Prove that the derivative of an even differentiable function is odd, and the derivative of an odd is even.

Prove that the derivative of an even differentiable function is odd, and the derivative of an odd differentiable function is even.

Here are my workings so far.

Lets prove the derivative of an odd differentiable function is even first. Let the odd function be $f(x)$. We have $f(-x)=-f(x)$ and $\lim_{x\to a^-} f(x)=\lim_{x\to a^+}f(x)=\lim_{x\to a}f(x)$

$$f'(-x)= \lim_{h\to 0} \frac {f(-x+h)-f(-x)}{h}= \lim_{h\to 0} \frac {-f(x-h)+f(x)}{h}$$

And so, I am stuck. Thanks in advance. Hints are appreciated. Solutions are even more welcome!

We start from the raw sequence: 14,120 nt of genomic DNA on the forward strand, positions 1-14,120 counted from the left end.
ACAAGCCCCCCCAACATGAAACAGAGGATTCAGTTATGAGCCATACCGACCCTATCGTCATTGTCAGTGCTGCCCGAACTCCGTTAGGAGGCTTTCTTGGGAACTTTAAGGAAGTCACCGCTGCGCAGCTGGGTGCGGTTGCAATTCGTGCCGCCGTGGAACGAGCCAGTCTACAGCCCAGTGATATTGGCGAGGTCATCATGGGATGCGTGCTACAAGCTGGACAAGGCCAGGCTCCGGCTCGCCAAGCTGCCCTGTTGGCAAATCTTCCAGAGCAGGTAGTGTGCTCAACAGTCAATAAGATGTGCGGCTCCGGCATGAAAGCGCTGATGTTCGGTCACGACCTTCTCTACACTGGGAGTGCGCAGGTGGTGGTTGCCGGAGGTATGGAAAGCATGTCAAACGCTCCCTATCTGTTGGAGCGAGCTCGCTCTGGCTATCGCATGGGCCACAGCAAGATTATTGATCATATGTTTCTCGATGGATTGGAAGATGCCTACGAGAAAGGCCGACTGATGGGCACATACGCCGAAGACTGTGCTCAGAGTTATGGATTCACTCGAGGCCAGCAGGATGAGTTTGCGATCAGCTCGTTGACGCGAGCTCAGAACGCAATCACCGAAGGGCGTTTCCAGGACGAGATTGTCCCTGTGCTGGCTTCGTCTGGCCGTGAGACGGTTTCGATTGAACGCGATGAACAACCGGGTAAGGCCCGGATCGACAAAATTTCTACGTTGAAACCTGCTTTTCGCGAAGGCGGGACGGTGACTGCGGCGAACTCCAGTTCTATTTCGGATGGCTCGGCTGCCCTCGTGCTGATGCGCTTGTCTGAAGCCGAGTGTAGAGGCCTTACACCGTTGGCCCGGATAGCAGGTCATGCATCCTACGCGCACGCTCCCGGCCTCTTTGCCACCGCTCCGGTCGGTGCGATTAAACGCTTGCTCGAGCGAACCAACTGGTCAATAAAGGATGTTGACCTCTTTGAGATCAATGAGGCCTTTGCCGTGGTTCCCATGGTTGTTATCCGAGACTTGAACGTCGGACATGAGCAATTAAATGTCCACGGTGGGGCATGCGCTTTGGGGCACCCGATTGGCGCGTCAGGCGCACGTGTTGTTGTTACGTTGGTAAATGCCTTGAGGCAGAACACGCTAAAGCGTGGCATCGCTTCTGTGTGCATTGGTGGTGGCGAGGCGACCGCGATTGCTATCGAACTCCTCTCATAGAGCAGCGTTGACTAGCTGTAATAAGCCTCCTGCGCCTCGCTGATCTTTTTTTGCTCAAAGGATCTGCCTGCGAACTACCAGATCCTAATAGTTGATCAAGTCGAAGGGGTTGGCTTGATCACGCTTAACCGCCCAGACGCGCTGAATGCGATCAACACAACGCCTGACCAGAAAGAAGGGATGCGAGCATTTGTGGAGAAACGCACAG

Solutions Collecting From Web of "Prove that the derivative of an even differentiable function is odd, and the derivative of an odd is even."

Continuing from your last line,
$$
\lim_{h\to 0} -\frac {f(x-h)-f(x)}{h}=\lim_{h\to 0} \frac {f(x-h)-f(x)}{-h}=f'(x)
$$

That completes the proof for $f$ an odd function.

The analogous approach will probably work for $f(x)$ an even function.

$$
\lim_{h\to 0} \frac {f(-x+h)-f(-x)}{h}=\lim_{h\to 0} \frac {f(x-h)-f(x)}{h}=-\lim_{h\to 0} \frac {f(x-h)-f(x)}{-h}=-f'(x)
$$

If $f(x)$ is odd then,$$f'(x)=\frac{d(f(x))}{dx}=\frac{d(-f(-x))}{dx}=-\frac{d(f(-x))}{dx}=-(-f'(-x))=f'(-x)$$

Here, have used $\frac{d(f(-x))}{dx}=-f'(-x)$ (using chain rule)

You can follow similar approach for even $f(x)$